Drifter by D

I will not dress in buckskin clothing or sleep in a tipi, I’m not too keen on horses, I haven’t been on a vision quest and I’m not particularly thrilled by the thought of leaving my well equipped kitchen to go cook on an open campfire. All in all – I’m not a wildlife person and I don’t harbour a romantic dream of living my life as a member of an Indian tribe! But I guess that my lack of enthusiasm for a life in balance with nature shouldn’t get in the way of my pointing you in the direction of a couple of romantic fic’s that fits this theme.

The two stories that I’ve come across are both based on the classic western theme of a white girl living with an Indian tribe back before the world turned into a civilized place with modern housing and amenities, but unlike the classic westerns the young white women don’t wait around to be rescued from the savages by a fair, blue-eyed young man. They fall in love and choose to make a life with an Indian woman of the tribe – surprise!

In “Tiopa Ki Lakota” by Redhawk you’ll meet Anpo and Ketlin (Kathleen). Anpo is an Indian woman trained in the ways of a warrior and hunter, while Ketlin is a widowed white woman who is held captive by an Indian tribe later to be given to Anpo as a settlement in a dispute. As you might have guessed the meeting of Anpo and Ketlin are not a chance encounter, but the fulfilment of a vision Anpo has received that she shall kill a white buffalo and meet a striking blond woman whom she will unintentionally hurt.

If you look beyond the western setting “Tiopa Ki Lakota” is a classic romance with a hint of the standard uber soul mate theme, but you do have to be patient with the women as they are not only set to go through the usual bumps on the road to love and “living happily ever after”, they are also totally unaware of how to consummate their love.

The story is well written but a tad long for my taste and somehow not quite entertaining enough to keep me from doing a bit of fast scrolling at times, and I’m not particularly impressed by the emphasize on getting the reader acquainted with Lakota language and lifestyle – it’s too detailed, but if this is in your line of interest it might not bother you too much.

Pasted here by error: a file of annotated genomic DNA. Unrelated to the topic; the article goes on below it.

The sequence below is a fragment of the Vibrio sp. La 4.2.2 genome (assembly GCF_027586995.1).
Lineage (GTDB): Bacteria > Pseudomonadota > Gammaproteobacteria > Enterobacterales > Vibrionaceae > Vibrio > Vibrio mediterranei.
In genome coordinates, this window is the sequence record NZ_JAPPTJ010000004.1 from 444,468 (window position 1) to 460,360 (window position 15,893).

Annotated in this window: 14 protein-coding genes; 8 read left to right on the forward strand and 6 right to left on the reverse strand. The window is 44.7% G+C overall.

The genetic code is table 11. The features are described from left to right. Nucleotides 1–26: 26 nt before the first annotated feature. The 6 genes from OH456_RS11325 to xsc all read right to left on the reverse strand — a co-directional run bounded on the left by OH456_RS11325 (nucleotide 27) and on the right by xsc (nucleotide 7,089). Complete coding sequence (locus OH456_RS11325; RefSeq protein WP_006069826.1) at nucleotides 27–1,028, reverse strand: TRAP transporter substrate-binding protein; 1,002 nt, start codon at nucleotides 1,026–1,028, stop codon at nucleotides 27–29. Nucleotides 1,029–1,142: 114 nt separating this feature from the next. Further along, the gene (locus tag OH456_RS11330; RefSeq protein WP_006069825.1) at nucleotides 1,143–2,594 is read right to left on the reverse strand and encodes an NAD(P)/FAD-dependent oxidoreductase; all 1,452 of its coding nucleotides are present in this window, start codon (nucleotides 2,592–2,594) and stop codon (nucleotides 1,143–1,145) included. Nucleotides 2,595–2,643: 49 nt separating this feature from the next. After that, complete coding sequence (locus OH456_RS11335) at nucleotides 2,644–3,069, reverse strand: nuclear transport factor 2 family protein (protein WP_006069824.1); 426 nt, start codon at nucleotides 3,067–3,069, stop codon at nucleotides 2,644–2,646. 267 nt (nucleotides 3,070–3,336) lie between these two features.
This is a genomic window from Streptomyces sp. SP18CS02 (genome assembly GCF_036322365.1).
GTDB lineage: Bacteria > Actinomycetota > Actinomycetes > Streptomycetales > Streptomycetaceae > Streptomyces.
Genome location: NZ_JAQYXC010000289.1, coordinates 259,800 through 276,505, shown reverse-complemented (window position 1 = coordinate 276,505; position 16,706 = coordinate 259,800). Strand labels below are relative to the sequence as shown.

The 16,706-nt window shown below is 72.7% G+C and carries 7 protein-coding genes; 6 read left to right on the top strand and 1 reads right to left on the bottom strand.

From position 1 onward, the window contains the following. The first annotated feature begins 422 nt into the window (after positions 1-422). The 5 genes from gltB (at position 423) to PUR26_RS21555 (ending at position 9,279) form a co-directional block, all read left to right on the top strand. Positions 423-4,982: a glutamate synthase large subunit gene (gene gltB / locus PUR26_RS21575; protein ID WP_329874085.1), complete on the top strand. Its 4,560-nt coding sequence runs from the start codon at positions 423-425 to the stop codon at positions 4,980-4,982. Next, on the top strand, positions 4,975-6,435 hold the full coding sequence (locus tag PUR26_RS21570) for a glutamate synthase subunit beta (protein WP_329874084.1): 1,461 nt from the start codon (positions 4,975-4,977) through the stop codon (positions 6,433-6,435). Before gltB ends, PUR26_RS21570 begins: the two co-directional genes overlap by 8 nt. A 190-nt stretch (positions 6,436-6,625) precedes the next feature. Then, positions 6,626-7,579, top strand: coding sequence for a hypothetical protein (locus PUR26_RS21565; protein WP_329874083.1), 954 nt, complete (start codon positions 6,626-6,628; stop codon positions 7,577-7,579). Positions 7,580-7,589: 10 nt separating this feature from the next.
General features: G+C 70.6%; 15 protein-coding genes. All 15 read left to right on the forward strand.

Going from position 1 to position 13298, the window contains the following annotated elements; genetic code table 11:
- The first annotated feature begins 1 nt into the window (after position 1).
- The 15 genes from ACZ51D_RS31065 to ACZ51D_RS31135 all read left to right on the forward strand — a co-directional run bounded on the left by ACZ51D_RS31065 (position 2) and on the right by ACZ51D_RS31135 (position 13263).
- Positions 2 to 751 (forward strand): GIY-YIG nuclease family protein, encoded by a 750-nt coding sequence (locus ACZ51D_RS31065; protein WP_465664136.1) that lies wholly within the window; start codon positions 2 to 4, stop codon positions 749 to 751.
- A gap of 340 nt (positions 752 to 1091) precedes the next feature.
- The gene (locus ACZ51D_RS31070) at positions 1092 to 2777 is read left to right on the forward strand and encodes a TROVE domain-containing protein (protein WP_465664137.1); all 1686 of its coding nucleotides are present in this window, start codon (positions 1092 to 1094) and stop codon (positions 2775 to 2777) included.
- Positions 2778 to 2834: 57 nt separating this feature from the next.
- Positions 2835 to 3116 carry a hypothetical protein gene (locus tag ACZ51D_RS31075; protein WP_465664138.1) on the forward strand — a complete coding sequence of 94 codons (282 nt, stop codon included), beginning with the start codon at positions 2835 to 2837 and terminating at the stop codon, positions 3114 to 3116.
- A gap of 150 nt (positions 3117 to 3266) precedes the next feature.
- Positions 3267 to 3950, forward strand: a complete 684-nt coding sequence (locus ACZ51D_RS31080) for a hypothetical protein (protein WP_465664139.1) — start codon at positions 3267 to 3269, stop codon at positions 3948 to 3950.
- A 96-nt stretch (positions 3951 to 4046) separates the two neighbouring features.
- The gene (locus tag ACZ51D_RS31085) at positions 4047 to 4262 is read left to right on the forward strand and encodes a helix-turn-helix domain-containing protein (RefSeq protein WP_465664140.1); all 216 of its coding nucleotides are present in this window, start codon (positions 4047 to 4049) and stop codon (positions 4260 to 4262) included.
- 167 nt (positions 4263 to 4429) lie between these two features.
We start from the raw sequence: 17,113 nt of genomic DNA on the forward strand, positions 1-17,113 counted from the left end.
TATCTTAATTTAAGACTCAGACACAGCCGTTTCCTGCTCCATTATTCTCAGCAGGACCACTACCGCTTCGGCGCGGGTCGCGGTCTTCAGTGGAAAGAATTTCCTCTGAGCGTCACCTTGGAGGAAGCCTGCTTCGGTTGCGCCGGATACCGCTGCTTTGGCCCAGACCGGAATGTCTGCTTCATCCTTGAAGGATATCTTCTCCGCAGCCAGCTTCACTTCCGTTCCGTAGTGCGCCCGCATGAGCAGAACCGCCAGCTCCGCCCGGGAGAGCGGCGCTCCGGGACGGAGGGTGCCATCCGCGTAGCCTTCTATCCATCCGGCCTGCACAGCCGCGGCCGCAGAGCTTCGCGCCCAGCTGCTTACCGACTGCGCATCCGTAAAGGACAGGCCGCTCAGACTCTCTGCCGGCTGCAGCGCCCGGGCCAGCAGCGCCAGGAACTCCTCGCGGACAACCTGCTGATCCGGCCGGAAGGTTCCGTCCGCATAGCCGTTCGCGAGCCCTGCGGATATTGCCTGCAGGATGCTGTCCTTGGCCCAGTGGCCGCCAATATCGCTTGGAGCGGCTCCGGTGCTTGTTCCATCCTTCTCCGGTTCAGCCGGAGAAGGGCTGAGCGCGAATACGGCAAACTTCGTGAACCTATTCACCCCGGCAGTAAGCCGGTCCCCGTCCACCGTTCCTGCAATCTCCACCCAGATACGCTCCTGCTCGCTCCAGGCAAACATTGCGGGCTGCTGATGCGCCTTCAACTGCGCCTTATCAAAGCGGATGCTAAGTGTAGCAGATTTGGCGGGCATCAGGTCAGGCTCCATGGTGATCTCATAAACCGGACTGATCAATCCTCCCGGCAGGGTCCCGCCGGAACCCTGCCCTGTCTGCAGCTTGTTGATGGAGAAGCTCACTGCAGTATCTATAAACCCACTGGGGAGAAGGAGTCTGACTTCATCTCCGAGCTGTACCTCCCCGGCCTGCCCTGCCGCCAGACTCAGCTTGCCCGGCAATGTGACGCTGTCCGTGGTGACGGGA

With a little help from a member of the forum at The Athenaeum site I’ve located another story with a similar theme that I read a while back – “Drifter” by D. In this story you’ll meet a young redblond, white girl by the name of Donoma who was raised as the daughter of an Indian shaman and his tribe, and the half-breed Koko Kanti who was taken in by Donoma’s tibe, when she was abandoned by her Indian father’s tribe.

As the story begins Donoma is following a vision to find and heal her soul mate, along the way we are told the story of how Donoma and Koko grew up together – one trained in the ways of a shaman and seer the other as a warrior, once best friends, but torn apart by feelings that none of them knew how to deal with. The women are thrown together again when Koko returns to the tribe after a five years separation with wounds serious enough to kill her, and Donoma takes on the task of healing her body.

Even though Donoma is well skilled in the healing of a warriors body it takes more than wisdom to heal the Koko’s soul and Donoma’s wounded heart – a bit of divine intervention from the Great Spirit is needed and … well as you can imagine – freely given.

“Drifter” has a much more compelling storyline than “Tiopa Ki Lakota” perhaps due to a more detailed and convincing drawing of the protagonists and a likable subcast of family and friends. The story it’s well written, with a touching storyline and entertaining writing style.

The story holds both a romance along the lines of a first love that will never die even when faced with dire misunderstandings and hurt feelings, and a drama involving the “white mans world” in which Koko chose to live as Reb Stone a bounty hunter during the years she spent apart from Donoma and the tribe.

If you like the western setting and want a catching romantic read with a bit of drama you could do a lot worse than spend a few hours on this story, and should you like to take a sneak preview of the story by looking up the “book cover” please use the link.


One comment

  1. After I read this review, I grabbed Drifter and was SO excited to read it. I loved Tiopa Ki Lakota (you can catch the Cocktail Hour where Andy and I discussed it here:http://cocktailhour.us/archives/48) and have been looking for another Native American themed story.

    Honestly, I had to stop reading it about 1/2 way through. The constant flashbacks were painful to me. I cringed every time I saw the words “it stirred memories” or something along those lines because it mean there was ANOTHER flashback coming. Once the flashbacks stopped coming after nearly every scene, I really felt like the plot and dialogue started going down hill.

    It takes a lot for me to stop reading a story that I’ve stuck with that long but I had to move on. Because of my quirks, I’ll probably go back and finish it but, in my opinion, there’s no comparing Tiopa Ki Lakota with this story. Tiopa Ki Lakota (I read the online version) had some issues and some BS was called but it also delved into the cultural aspects of the tribe and how the culture and traditions shaped the characters and the events.

    Just my opinion, of course. I look forward to seeing more comments on this one.

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